The North American Society for Trenchless Technology (NASTT) has announced that Mike Willmets, former project manager for the City of Ottawa, Canada, will assume the role of executive director. Willmets replaces John Hemphill, who has guided the Society since 2000 and is retiring.

“As I end a very fulfilling municipal career, I could not be more honored to begin this challenge [with NASTT],” Willmets said. “I’m proud of my own achievements in the trenchless industry and this new position is certainly the pinnacle of my career. When you are passionate about your work and you are permitted to continue your career in this ideal fashion, it is indeed a rare and happy occasion.”

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Willmets said he hopes to build on the past success of Hemphill. “I’ve always viewed John Hemphill as a role model and I certainly hope that I can continue the role with a similar sense of his style and professionalism.”

Willmets has been active in the Society, serving as a member of the NASTT Board of Directors and as a past chairman of the Great Lakes, St. Lawrence and Atlantic regional chapter.

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Willmets started his working life in communications with the Canadian Army and then moved to a position with the Canadian Transport Commission. In 1973, he was approached by the Water Works Department in Ottawa. This was the beginning of a 35-year career in infrastructure management.

“Having managed large engineering groups and one of the City of Ottawa’s largest ever infrastructure programs will allow me to adapt those learned business skills to the world of NASTT,” Willmets said.
Willmets specialized in watermain replacement and rehabilitation, as well as water pumping facilities. He conceived and managed numerous low-dig projects including the Gloucester Street Sliplining Contract, which won a Schier Award of Merit in 2000 for Canadian engineering excellence. Ottawa’s aggressive trenchless program for watermain lining was developed and championed by Willmets and held the distinction of several Ontario firsts.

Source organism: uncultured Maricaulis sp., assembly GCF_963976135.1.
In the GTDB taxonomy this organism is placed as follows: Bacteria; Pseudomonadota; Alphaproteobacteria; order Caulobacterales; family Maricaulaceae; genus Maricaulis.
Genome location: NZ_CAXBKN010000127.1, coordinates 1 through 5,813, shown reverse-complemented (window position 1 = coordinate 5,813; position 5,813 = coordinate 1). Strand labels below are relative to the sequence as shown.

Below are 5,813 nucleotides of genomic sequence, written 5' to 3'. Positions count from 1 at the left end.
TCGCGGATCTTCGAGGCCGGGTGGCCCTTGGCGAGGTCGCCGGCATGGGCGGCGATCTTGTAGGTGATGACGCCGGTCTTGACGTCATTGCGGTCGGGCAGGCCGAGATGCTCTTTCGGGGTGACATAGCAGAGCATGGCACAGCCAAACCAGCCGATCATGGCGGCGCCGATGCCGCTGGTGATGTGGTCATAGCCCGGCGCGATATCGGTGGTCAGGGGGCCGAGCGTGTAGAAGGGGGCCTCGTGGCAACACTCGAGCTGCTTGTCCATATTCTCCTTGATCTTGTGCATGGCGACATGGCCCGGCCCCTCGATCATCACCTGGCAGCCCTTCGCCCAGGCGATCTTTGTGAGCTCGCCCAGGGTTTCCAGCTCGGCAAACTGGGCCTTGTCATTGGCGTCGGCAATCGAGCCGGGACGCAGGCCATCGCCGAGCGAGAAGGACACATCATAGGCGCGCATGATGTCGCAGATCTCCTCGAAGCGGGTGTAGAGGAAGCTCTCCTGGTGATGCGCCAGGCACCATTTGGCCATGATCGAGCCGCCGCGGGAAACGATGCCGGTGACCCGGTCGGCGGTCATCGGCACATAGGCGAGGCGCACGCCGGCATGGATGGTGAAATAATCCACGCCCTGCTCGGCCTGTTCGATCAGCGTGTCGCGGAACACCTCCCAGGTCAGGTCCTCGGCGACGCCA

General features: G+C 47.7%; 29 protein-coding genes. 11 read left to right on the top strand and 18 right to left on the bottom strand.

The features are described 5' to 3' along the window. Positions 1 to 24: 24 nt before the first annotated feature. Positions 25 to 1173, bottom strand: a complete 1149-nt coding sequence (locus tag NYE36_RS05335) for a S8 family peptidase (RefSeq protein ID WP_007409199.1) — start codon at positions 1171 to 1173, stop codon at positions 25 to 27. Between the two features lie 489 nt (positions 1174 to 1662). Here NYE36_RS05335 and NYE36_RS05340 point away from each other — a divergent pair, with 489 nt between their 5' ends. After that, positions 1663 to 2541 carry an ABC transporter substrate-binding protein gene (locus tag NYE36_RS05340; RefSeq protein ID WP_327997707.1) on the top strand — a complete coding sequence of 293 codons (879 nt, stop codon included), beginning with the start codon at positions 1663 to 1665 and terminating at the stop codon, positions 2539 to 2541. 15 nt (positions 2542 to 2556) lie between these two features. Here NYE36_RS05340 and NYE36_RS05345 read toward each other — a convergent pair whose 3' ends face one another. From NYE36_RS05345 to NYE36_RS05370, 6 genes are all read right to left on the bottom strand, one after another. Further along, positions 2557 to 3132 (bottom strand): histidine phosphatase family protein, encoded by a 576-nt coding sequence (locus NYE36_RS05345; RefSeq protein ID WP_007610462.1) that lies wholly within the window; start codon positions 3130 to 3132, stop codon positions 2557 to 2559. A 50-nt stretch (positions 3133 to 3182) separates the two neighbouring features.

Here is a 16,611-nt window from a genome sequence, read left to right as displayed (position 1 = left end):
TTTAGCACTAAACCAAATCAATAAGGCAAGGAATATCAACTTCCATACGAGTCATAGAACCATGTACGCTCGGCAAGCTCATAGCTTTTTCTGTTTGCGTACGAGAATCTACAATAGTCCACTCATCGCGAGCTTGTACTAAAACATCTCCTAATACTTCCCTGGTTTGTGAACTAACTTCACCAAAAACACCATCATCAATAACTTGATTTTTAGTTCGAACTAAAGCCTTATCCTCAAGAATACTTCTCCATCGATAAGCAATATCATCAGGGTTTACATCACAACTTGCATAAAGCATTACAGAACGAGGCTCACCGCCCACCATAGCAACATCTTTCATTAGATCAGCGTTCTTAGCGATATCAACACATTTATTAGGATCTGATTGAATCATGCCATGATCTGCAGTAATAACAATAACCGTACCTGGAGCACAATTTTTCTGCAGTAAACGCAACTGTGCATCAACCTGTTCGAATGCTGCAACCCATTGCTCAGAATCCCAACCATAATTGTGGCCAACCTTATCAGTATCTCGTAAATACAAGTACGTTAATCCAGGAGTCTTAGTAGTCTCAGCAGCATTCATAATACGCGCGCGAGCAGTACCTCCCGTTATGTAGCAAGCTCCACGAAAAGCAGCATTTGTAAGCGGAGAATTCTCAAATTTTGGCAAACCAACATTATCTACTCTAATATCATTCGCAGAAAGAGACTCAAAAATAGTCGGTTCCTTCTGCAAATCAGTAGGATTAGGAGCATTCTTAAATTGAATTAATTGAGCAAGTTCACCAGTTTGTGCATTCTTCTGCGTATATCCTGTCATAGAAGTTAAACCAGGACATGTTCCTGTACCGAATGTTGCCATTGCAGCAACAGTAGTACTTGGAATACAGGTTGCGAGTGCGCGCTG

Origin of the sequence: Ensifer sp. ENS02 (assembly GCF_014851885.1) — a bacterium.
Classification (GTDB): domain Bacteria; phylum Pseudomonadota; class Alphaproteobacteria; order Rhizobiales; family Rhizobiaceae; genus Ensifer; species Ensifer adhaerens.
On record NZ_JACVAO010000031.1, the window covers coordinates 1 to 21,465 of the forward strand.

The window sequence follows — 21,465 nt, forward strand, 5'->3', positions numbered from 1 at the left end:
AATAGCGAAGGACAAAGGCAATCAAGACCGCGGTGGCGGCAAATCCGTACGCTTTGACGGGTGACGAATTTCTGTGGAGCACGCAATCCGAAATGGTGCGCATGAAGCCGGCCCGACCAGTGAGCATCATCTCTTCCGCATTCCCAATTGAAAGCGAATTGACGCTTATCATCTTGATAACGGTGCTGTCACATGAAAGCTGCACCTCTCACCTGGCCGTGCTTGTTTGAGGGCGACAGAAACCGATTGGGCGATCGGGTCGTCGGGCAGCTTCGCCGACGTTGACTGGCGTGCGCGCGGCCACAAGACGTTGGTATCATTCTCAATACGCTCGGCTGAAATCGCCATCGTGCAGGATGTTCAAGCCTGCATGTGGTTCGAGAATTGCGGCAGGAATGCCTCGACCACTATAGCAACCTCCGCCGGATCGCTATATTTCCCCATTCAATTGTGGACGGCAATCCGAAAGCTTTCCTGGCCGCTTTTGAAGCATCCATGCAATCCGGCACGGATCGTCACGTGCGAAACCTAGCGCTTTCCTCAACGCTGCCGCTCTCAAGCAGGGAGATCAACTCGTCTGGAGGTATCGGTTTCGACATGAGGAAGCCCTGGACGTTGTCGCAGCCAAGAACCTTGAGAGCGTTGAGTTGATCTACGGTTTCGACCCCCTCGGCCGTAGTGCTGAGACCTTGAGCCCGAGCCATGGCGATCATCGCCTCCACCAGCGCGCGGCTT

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“From firsthand experience, I know the value of NASTT,” Willmets said. “Ottawa’s rehabilitation toolbox is full of applications and ideas that came directly from No-Dig and the NASTT experience. Trenchless knowledge and expertise can quickly translate to reduced capital cost and reduced public impact. Any municipality that is serious about employing trenchless or low-dig technologies need look no further than the services and mandate of NASTT to get pointed in the right direction.”

Willmets can reflect with satisfaction on his substantial contribution to much of Ottawa’s infrastructure. His $100 million legacy project has been Ottawa’s largest ever transmission main program. His talent for tackling the difficult but challenging jobs has only been exceeded by his team building skills and ability to deliver on schedule and on budget. From politicians to contractors and engineers to suppliers, Willmets has earned the respect of his peers and the admiration of his colleagues.

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With the coming of 2008, a new path begins for Willmets that will undoubtedly draw on his earned experience, his dedication and his work ethic. His passion for the trenchless industry and all the benefits it provides for our communities will be instrumental in sustaining the momentum of NASTT.

“I envision the future to be bright for NASTT as the need for continuing education and information grows,” Willmets said. “As North America’s infrastructure expands and ages, so does the pressure to renew existing services within limited resources. To succeed, every municipality must proactively tackle these issues in an informed manner. The fact that NASTT’s integrity is strong and certainly well respected throughout the industry, will ensure our success in playing a key role in aiding our current and future members.”